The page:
Voice therapy for abductor spasmodic dysphonia (ABSD) A case report

Miyoko Ishige, Emi Murano, Masanobu Kumada, Seiji Niimi

Research output: Contribution to journalArticle


A 24-year-old female patient with abductor spasmodic dysphonia (ABSD) was treated by voice therapy with successful results. Vocal symptoms including intermittent aphonia and prolonged voiceless consonants were exhibited in tandem with a rise in pitch during speech, but were reduced when talking at lower pitch. Voice therapy was targeted toward reduction of the vocal symptoms by lowering the pitch to within an acceptable range considering the patient's age and sex. Two target pitches, G3 (196 Hz) and B3 (247 Hz), were selected because the Japanese language makes use of two levels of pitch, high and low, within a word. The new pitches were facilitated by working on single words, short sentences, and passages. Subsequent carryover sessions focusing on practice in actual conversation were added. The results of the treatment were satisfactory, and spectrographic data were compatible with our clinical impression. Six professionals evaluated the patient's recorded voice (54 words, 176 morae) using the mora method. The number of morae impaired by vocal symptoms was 82.5 before treatment and 14.5 after. These findings suggest the possibility that the vocal symptoms of ABSD in this case are caused by abnormalities of the cricothyroid (CT) muscle, because lowering of pitch had positive effects on the patient's voice.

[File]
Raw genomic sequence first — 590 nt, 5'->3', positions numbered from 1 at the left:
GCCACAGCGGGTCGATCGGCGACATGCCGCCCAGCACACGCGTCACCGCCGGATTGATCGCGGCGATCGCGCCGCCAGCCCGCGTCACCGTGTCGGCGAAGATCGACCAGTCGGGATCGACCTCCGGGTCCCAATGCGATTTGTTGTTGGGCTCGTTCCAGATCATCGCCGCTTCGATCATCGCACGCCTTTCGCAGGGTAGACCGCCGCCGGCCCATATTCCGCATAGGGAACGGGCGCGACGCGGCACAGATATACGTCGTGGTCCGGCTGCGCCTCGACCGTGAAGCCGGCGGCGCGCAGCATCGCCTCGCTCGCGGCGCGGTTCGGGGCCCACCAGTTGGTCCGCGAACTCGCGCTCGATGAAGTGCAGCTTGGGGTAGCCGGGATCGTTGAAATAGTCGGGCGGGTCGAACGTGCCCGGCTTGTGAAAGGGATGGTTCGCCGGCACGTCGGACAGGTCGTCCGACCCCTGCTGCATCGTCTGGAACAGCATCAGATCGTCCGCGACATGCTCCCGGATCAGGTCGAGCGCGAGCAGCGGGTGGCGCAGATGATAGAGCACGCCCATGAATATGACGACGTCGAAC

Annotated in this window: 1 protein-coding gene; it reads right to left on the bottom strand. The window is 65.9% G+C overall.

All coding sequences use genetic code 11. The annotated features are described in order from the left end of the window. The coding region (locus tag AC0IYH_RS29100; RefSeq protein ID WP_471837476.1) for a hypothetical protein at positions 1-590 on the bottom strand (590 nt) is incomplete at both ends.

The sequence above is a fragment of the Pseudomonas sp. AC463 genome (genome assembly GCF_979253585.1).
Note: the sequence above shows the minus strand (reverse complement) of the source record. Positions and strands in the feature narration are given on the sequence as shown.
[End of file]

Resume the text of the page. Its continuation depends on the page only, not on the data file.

Original languageEnglish (US)
Pages (from-to)172-177
Number of pages6
JournalJapan Journal of Logopedics and Phoniatrics
Issue number3
StatePublished - Jan 1 2003


  • Abductor spasmodic dysphonia
  • Cricothyroid muscle
  • Mora method
  • Pitch
  • Voice therapy

ASJC Scopus subject areas

  • LPN and LVN
  • Speech and Hearing

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